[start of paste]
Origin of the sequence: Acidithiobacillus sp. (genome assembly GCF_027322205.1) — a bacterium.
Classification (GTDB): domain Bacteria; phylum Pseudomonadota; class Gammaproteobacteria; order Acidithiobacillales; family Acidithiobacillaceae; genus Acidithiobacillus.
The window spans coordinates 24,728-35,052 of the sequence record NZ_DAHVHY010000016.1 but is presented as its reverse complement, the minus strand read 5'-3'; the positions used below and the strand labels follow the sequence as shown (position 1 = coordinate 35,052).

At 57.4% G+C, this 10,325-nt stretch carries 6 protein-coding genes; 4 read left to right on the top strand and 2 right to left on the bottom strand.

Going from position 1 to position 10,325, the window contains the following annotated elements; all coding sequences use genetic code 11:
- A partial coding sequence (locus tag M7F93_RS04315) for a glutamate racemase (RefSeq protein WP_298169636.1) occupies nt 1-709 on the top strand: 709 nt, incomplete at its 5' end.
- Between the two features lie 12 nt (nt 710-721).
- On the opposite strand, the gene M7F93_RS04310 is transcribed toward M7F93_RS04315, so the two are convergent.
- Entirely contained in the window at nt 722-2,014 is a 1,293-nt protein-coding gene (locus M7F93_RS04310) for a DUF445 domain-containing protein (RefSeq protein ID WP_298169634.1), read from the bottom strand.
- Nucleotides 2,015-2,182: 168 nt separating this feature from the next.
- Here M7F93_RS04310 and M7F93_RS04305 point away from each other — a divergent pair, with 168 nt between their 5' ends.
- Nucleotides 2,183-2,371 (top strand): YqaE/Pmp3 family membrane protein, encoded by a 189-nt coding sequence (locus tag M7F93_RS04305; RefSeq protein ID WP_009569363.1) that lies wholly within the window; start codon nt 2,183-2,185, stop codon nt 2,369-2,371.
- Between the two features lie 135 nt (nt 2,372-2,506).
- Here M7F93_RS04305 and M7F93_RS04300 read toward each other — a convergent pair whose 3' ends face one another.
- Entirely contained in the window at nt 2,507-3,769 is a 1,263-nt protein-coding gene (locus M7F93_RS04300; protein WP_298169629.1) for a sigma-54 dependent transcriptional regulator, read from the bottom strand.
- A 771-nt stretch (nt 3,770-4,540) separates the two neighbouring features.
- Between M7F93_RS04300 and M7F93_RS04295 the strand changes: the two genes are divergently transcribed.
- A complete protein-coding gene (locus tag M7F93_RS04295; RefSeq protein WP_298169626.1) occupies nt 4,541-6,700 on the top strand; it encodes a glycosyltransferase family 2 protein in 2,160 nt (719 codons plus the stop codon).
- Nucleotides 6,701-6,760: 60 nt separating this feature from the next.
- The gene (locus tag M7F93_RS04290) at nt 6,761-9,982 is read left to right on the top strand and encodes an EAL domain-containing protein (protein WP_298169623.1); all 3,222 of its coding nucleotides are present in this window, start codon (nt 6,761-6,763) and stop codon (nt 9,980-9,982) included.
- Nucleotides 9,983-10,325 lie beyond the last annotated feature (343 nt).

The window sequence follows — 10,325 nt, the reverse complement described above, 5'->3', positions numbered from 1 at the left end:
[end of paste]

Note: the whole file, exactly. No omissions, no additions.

Origin of the sequence: Acidithiobacillus sp. (genome assembly GCF_027322205.1) — a bacterium.
Classification (GTDB): domain Bacteria; phylum Pseudomonadota; class Gammaproteobacteria; order Acidithiobacillales; family Acidithiobacillaceae; genus Acidithiobacillus.
The window spans coordinates 24,728-35,052 of the sequence record NZ_DAHVHY010000016.1 but is presented as its reverse complement, the minus strand read 5'-3'; the positions used below and the strand labels follow the sequence as shown (position 1 = coordinate 35,052).

At 57.4% G+C, this 10,325-nt stretch carries 6 protein-coding genes; 4 read left to right on the top strand and 2 right to left on the bottom strand.

Going from position 1 to position 10,325, the window contains the following annotated elements; all coding sequences use genetic code 11:
- A partial coding sequence (locus tag M7F93_RS04315) for a glutamate racemase (RefSeq protein WP_298169636.1) occupies nt 1-709 on the top strand: 709 nt, incomplete at its 5' end.
- Between the two features lie 12 nt (nt 710-721).
- On the opposite strand, the gene M7F93_RS04310 is transcribed toward M7F93_RS04315, so the two are convergent.
- Entirely contained in the window at nt 722-2,014 is a 1,293-nt protein-coding gene (locus M7F93_RS04310) for a DUF445 domain-containing protein (RefSeq protein ID WP_298169634.1), read from the bottom strand.
- Nucleotides 2,015-2,182: 168 nt separating this feature from the next.
- Here M7F93_RS04310 and M7F93_RS04305 point away from each other — a divergent pair, with 168 nt between their 5' ends.
- Nucleotides 2,183-2,371 (top strand): YqaE/Pmp3 family membrane protein, encoded by a 189-nt coding sequence (locus tag M7F93_RS04305; RefSeq protein ID WP_009569363.1) that lies wholly within the window; start codon nt 2,183-2,185, stop codon nt 2,369-2,371.
- Between the two features lie 135 nt (nt 2,372-2,506).
- Here M7F93_RS04305 and M7F93_RS04300 read toward each other — a convergent pair whose 3' ends face one another.
- Entirely contained in the window at nt 2,507-3,769 is a 1,263-nt protein-coding gene (locus M7F93_RS04300; protein WP_298169629.1) for a sigma-54 dependent transcriptional regulator, read from the bottom strand.
- A 771-nt stretch (nt 3,770-4,540) separates the two neighbouring features.
- Between M7F93_RS04300 and M7F93_RS04295 the strand changes: the two genes are divergently transcribed.
- A complete protein-coding gene (locus tag M7F93_RS04295; RefSeq protein WP_298169626.1) occupies nt 4,541-6,700 on the top strand; it encodes a glycosyltransferase family 2 protein in 2,160 nt (719 codons plus the stop codon).
- Nucleotides 6,701-6,760: 60 nt separating this feature from the next.
- The gene (locus tag M7F93_RS04290) at nt 6,761-9,982 is read left to right on the top strand and encodes an EAL domain-containing protein (protein WP_298169623.1); all 3,222 of its coding nucleotides are present in this window, start codon (nt 6,761-6,763) and stop codon (nt 9,980-9,982) included.
- Nucleotides 9,983-10,325 lie beyond the last annotated feature (343 nt).

The window sequence follows — 10,325 nt, the reverse complement described above, 5'->3', positions numbered from 1 at the left end: